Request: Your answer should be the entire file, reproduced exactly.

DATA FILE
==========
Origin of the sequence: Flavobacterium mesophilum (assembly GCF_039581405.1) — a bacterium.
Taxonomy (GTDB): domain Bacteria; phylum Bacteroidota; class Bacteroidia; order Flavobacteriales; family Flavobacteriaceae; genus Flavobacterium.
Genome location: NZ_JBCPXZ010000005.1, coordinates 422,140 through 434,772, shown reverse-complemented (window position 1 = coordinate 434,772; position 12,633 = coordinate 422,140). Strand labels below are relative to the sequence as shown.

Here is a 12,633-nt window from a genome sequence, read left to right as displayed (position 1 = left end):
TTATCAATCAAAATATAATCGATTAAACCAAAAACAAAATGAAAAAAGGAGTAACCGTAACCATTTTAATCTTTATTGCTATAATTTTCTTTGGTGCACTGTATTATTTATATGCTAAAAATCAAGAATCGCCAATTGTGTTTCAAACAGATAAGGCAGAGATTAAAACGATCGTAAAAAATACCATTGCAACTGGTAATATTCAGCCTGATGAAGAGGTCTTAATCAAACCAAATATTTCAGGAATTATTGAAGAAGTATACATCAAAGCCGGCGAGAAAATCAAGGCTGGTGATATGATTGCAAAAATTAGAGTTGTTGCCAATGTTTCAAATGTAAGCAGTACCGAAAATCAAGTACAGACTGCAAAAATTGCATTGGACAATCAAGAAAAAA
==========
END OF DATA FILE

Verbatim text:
Origin of the sequence: Flavobacterium mesophilum (assembly GCF_039581405.1) — a bacterium.
Taxonomy (GTDB): domain Bacteria; phylum Bacteroidota; class Bacteroidia; order Flavobacteriales; family Flavobacteriaceae; genus Flavobacterium.
Genome location: NZ_JBCPXZ010000005.1, coordinates 422,140 through 434,772, shown reverse-complemented (window position 1 = coordinate 434,772; position 12,633 = coordinate 422,140). Strand labels below are relative to the sequence as shown.

Here is a 12,633-nt window from a genome sequence, read left to right as displayed (position 1 = left end):
TTATCAATCAAAATATAATCGATTAAACCAAAAACAAAATGAAAAAAGGAGTAACCGTAACCATTTTAATCTTTATTGCTATAATTTTCTTTGGTGCACTGTATTATTTATATGCTAAAAATCAAGAATCGCCAATTGTGTTTCAAACAGATAAGGCAGAGATTAAAACGATCGTAAAAAATACCATTGCAACTGGTAATATTCAGCCTGATGAAGAGGTCTTAATCAAACCAAATATTTCAGGAATTATTGAAGAAGTATACATCAAAGCCGGCGAGAAAATCAAGGCTGGTGATATGATTGCAAAAATTAGAGTTGTTGCCAATGTTTCAAATGTAAGCAGTACCGAAAATCAAGTACAGACTGCAAAAATTGCATTGGACAATCAAGAAAAAA